Seeing an opportunity for massive profits, private companies have snapped up homes and become corporate landlords in cities across the country.
In a feature piece, Francesca Mari writes about the rise of the single-family-rental market, a vast network of private-equity firms drastically changing American cities:
Strategic Acquisitions was but one of several companies in Los Angeles County, and one of dozens in the United States, that hit on the same idea after the financial crisis: load up on foreclosed properties at a discount of 30 to 50 percent and rent them out. Rather than protecting communities and making it easy for homeowners to restructure bad mortgages or repair their credit after succumbing to predatory loans, the government facilitated the transfer of wealth from people to private-equity firms.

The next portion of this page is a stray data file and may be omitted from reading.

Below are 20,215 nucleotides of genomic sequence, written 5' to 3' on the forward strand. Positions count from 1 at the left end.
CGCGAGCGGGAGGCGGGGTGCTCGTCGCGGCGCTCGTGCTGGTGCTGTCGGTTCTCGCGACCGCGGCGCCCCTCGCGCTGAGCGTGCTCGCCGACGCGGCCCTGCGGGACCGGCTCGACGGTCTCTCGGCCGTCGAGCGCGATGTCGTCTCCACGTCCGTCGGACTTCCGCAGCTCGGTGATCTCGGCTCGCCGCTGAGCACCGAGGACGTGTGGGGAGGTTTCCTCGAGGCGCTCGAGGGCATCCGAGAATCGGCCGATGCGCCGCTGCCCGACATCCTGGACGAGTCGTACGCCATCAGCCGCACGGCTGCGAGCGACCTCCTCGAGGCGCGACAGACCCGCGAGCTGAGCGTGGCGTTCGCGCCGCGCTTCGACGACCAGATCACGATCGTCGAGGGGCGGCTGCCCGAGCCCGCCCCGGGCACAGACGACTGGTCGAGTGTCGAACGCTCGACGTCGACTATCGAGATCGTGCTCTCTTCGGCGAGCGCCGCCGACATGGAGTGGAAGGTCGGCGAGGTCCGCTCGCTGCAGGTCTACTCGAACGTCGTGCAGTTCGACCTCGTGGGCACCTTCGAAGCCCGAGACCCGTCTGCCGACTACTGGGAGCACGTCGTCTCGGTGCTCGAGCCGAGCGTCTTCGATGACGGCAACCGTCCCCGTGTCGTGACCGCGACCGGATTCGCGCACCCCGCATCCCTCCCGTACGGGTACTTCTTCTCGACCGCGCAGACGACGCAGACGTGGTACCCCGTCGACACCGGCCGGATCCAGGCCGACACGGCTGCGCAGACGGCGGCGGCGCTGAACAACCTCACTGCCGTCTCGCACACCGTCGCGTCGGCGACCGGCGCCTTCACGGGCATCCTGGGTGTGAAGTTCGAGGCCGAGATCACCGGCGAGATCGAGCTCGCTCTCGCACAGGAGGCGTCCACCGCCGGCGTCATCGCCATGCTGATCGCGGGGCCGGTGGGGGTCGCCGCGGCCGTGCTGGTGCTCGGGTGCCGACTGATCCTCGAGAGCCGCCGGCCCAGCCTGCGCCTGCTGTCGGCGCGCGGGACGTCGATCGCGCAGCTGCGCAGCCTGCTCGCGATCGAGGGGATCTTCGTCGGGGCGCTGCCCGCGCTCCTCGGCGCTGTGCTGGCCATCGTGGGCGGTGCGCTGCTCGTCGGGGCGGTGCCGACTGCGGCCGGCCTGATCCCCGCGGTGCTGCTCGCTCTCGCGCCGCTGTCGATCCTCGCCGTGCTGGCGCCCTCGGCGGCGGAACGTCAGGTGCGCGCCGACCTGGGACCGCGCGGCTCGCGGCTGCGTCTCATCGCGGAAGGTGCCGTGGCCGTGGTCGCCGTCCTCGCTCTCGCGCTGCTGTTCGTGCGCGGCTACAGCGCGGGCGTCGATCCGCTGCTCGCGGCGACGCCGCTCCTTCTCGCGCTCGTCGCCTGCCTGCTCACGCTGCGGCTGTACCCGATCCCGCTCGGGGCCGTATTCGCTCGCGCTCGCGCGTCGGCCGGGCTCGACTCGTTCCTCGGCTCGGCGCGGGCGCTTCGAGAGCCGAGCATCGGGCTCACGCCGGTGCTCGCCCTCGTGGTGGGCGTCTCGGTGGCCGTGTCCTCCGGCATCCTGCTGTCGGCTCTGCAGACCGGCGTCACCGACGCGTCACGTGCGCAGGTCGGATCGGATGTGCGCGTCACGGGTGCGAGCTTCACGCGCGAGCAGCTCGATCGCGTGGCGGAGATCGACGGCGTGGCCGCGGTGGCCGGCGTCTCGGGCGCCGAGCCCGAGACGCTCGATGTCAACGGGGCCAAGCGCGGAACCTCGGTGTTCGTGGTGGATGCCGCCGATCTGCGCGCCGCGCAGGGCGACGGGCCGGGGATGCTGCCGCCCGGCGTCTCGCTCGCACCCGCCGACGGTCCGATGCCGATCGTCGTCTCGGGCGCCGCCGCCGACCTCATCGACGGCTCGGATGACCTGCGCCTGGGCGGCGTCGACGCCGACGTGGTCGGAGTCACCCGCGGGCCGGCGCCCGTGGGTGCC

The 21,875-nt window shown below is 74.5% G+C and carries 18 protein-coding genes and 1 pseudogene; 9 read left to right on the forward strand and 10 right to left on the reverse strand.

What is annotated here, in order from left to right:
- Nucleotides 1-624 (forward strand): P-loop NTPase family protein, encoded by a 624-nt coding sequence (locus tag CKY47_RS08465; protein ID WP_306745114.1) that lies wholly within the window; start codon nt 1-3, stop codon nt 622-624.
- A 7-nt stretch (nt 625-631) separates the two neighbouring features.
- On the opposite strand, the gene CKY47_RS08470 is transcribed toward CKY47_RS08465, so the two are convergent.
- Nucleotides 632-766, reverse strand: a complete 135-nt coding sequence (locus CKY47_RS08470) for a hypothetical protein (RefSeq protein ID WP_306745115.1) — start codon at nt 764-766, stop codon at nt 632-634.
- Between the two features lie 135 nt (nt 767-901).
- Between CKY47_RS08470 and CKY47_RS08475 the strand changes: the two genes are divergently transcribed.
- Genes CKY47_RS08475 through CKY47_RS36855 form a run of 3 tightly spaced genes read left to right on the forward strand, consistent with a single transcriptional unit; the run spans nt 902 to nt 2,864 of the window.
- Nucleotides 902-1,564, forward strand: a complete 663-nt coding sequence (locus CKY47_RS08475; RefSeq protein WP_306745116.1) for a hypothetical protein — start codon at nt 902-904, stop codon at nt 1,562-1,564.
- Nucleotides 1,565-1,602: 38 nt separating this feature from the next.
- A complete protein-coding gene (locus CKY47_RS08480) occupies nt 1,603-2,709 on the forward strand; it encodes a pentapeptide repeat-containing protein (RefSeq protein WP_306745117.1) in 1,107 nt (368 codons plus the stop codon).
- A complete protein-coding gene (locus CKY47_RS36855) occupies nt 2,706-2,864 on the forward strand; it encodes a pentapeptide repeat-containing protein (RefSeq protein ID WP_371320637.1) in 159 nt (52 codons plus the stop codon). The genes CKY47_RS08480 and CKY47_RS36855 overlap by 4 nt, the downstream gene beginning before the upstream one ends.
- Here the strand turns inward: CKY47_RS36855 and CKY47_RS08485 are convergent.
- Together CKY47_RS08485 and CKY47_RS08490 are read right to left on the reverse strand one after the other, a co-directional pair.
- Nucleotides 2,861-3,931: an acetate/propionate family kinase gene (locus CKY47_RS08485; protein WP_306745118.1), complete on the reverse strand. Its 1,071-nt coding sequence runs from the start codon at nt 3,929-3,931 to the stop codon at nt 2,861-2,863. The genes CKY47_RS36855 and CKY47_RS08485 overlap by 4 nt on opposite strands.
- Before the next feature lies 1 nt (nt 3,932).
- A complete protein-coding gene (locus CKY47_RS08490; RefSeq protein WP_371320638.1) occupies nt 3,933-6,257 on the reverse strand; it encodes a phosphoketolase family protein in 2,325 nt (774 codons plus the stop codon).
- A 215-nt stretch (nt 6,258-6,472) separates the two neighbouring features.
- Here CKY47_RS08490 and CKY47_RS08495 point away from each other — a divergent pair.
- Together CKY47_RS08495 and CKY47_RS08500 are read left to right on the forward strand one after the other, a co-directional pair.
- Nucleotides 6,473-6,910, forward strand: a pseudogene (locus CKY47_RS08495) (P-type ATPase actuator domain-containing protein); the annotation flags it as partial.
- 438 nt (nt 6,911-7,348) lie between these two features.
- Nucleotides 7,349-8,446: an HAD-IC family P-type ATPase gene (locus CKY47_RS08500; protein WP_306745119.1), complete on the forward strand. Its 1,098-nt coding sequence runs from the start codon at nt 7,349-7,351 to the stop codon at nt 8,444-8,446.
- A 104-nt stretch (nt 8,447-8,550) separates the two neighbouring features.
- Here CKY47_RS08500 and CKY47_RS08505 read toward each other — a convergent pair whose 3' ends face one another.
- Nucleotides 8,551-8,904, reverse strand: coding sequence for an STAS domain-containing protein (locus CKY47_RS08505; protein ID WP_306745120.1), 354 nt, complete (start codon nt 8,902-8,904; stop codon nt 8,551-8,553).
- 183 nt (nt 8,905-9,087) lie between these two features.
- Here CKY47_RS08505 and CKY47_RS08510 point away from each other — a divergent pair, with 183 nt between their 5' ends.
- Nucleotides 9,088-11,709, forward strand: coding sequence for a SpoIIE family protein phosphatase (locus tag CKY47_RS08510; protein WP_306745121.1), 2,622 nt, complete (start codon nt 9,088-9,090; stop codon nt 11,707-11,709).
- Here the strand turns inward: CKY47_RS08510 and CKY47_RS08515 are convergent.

It is a $60 billion real estate industry that has taken control of hundreds of thousands of homes, pushed moderate-income and middle-income people out of the housing market, and left renters struggling with deplorable housing conditions.
Mari details the trials and tribulations of one renter in California, who ended up renting the San Fernando Valley home he previously owned. She also describes the efforts of tenants who have organized and fought back against excessive fees, lack of maintenance, and evictions.
"In some communities, [the housing grab] has fundamentally altered housing ecosystems in ways we’re only now beginning to understand, fueling a housing recovery without a homeowner recovery," says Mari.
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